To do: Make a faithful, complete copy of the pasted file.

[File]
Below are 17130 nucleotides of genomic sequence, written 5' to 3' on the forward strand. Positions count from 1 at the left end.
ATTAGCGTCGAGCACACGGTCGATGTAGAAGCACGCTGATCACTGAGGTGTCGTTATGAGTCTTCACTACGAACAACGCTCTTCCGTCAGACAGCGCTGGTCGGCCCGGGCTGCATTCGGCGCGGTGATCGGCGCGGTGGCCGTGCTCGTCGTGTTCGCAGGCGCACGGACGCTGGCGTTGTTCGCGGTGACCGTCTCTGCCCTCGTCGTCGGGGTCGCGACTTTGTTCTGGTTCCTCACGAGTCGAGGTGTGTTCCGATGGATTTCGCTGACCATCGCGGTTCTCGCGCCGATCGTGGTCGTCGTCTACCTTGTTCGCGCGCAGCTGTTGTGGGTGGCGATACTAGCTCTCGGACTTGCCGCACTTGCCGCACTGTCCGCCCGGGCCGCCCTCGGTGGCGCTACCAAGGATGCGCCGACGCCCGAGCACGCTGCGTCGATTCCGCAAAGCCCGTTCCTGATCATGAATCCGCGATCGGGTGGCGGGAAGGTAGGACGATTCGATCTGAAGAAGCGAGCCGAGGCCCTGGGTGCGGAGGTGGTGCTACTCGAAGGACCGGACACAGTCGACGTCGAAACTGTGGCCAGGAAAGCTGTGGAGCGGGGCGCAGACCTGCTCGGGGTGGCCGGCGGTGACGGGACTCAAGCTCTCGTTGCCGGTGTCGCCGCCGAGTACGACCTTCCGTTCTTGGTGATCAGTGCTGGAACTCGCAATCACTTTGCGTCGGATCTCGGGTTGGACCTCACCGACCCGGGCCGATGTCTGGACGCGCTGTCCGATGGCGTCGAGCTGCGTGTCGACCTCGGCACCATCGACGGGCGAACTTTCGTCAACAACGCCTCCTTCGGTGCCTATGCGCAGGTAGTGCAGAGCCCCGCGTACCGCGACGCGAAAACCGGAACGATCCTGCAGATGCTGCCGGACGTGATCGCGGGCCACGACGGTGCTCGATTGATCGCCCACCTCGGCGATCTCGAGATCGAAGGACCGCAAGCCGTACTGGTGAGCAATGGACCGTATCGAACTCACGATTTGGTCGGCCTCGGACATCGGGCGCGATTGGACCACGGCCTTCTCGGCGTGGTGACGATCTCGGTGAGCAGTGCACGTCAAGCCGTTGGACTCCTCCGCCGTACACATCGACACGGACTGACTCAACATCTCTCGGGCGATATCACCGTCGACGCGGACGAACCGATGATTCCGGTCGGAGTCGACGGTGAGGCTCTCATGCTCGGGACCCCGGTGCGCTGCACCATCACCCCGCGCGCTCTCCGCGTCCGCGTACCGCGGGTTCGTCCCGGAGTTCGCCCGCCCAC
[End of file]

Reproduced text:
Below are 17130 nucleotides of genomic sequence, written 5' to 3' on the forward strand. Positions count from 1 at the left end.
ATTAGCGTCGAGCACACGGTCGATGTAGAAGCACGCTGATCACTGAGGTGTCGTTATGAGTCTTCACTACGAACAACGCTCTTCCGTCAGACAGCGCTGGTCGGCCCGGGCTGCATTCGGCGCGGTGATCGGCGCGGTGGCCGTGCTCGTCGTGTTCGCAGGCGCACGGACGCTGGCGTTGTTCGCGGTGACCGTCTCTGCCCTCGTCGTCGGGGTCGCGACTTTGTTCTGGTTCCTCACGAGTCGAGGTGTGTTCCGATGGATTTCGCTGACCATCGCGGTTCTCGCGCCGATCGTGGTCGTCGTCTACCTTGTTCGCGCGCAGCTGTTGTGGGTGGCGATACTAGCTCTCGGACTTGCCGCACTTGCCGCACTGTCCGCCCGGGCCGCCCTCGGTGGCGCTACCAAGGATGCGCCGACGCCCGAGCACGCTGCGTCGATTCCGCAAAGCCCGTTCCTGATCATGAATCCGCGATCGGGTGGCGGGAAGGTAGGACGATTCGATCTGAAGAAGCGAGCCGAGGCCCTGGGTGCGGAGGTGGTGCTACTCGAAGGACCGGACACAGTCGACGTCGAAACTGTGGCCAGGAAAGCTGTGGAGCGGGGCGCAGACCTGCTCGGGGTGGCCGGCGGTGACGGGACTCAAGCTCTCGTTGCCGGTGTCGCCGCCGAGTACGACCTTCCGTTCTTGGTGATCAGTGCTGGAACTCGCAATCACTTTGCGTCGGATCTCGGGTTGGACCTCACCGACCCGGGCCGATGTCTGGACGCGCTGTCCGATGGCGTCGAGCTGCGTGTCGACCTCGGCACCATCGACGGGCGAACTTTCGTCAACAACGCCTCCTTCGGTGCCTATGCGCAGGTAGTGCAGAGCCCCGCGTACCGCGACGCGAAAACCGGAACGATCCTGCAGATGCTGCCGGACGTGATCGCGGGCCACGACGGTGCTCGATTGATCGCCCACCTCGGCGATCTCGAGATCGAAGGACCGCAAGCCGTACTGGTGAGCAATGGACCGTATCGAACTCACGATTTGGTCGGCCTCGGACATCGGGCGCGATTGGACCACGGCCTTCTCGGCGTGGTGACGATCTCGGTGAGCAGTGCACGTCAAGCCGTTGGACTCCTCCGCCGTACACATCGACACGGACTGACTCAACATCTCTCGGGCGATATCACCGTCGACGCGGACGAACCGATGATTCCGGTCGGAGTCGACGGTGAGGCTCTCATGCTCGGGACCCCGGTGCGCTGCACCATCACCCCGCGCGCTCTCCGCGTCCGCGTACCGCGGGTTCGTCCCGGAGTTCGCCCGCCCAC